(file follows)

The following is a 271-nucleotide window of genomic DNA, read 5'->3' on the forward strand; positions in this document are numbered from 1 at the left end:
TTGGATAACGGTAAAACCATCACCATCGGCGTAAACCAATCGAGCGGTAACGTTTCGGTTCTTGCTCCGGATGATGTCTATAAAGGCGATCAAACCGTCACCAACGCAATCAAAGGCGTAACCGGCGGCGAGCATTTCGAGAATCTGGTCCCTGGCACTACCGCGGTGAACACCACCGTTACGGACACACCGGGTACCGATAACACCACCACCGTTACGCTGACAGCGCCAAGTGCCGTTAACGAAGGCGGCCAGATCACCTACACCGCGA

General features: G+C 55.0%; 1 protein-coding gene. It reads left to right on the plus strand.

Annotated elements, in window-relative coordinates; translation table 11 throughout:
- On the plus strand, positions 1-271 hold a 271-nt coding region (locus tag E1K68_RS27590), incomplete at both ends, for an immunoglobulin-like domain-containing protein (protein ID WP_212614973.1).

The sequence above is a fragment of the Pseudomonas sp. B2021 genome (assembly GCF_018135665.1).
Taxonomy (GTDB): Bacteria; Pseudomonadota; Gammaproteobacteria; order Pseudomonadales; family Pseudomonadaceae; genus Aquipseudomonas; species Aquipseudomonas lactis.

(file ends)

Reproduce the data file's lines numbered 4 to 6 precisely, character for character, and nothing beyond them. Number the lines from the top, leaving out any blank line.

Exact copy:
Annotated elements, in window-relative coordinates; translation table 11 throughout:
- On the plus strand, positions 1-271 hold a 271-nt coding region (locus tag E1K68_RS27590), incomplete at both ends, for an immunoglobulin-like domain-containing protein (protein ID WP_212614973.1).

The sequence above is a fragment of the Pseudomonas sp. B2021 genome (assembly GCF_018135665.1).